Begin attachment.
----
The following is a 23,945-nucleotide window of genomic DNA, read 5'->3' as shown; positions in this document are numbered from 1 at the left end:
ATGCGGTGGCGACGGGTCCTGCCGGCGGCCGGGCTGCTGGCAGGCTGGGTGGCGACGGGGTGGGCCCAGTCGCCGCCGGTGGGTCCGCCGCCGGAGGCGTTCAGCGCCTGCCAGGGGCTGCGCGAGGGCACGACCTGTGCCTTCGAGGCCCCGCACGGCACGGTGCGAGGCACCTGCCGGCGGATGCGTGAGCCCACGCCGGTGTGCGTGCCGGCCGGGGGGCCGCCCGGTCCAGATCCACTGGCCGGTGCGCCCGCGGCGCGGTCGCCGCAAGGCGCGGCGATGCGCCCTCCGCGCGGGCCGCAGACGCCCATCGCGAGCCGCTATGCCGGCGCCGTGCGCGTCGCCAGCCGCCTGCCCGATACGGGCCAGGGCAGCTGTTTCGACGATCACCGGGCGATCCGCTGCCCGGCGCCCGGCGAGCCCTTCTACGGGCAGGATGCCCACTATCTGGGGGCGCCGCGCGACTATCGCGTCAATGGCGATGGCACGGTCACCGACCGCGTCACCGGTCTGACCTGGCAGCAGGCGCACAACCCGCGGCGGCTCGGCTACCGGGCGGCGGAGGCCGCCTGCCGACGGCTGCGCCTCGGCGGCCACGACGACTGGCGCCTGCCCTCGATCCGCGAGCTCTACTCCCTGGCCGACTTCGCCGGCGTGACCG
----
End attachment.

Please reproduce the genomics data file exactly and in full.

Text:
The following is a 23,945-nucleotide window of genomic DNA, read 5'->3' as shown; positions in this document are numbered from 1 at the left end:
ATGCGGTGGCGACGGGTCCTGCCGGCGGCCGGGCTGCTGGCAGGCTGGGTGGCGACGGGGTGGGCCCAGTCGCCGCCGGTGGGTCCGCCGCCGGAGGCGTTCAGCGCCTGCCAGGGGCTGCGCGAGGGCACGACCTGTGCCTTCGAGGCCCCGCACGGCACGGTGCGAGGCACCTGCCGGCGGATGCGTGAGCCCACGCCGGTGTGCGTGCCGGCCGGGGGGCCGCCCGGTCCAGATCCACTGGCCGGTGCGCCCGCGGCGCGGTCGCCGCAAGGCGCGGCGATGCGCCCTCCGCGCGGGCCGCAGACGCCCATCGCGAGCCGCTATGCCGGCGCCGTGCGCGTCGCCAGCCGCCTGCCCGATACGGGCCAGGGCAGCTGTTTCGACGATCACCGGGCGATCCGCTGCCCGGCGCCCGGCGAGCCCTTCTACGGGCAGGATGCCCACTATCTGGGGGCGCCGCGCGACTATCGCGTCAATGGCGATGGCACGGTCACCGACCGCGTCACCGGTCTGACCTGGCAGCAGGCGCACAACCCGCGGCGGCTCGGCTACCGGGCGGCGGAGGCCGCCTGCCGACGGCTGCGCCTCGGCGGCCACGACGACTGGCGCCTGCCCTCGATCCGCGAGCTCTACTCCCTGGCCGACTTCGCCGGCGTGACCG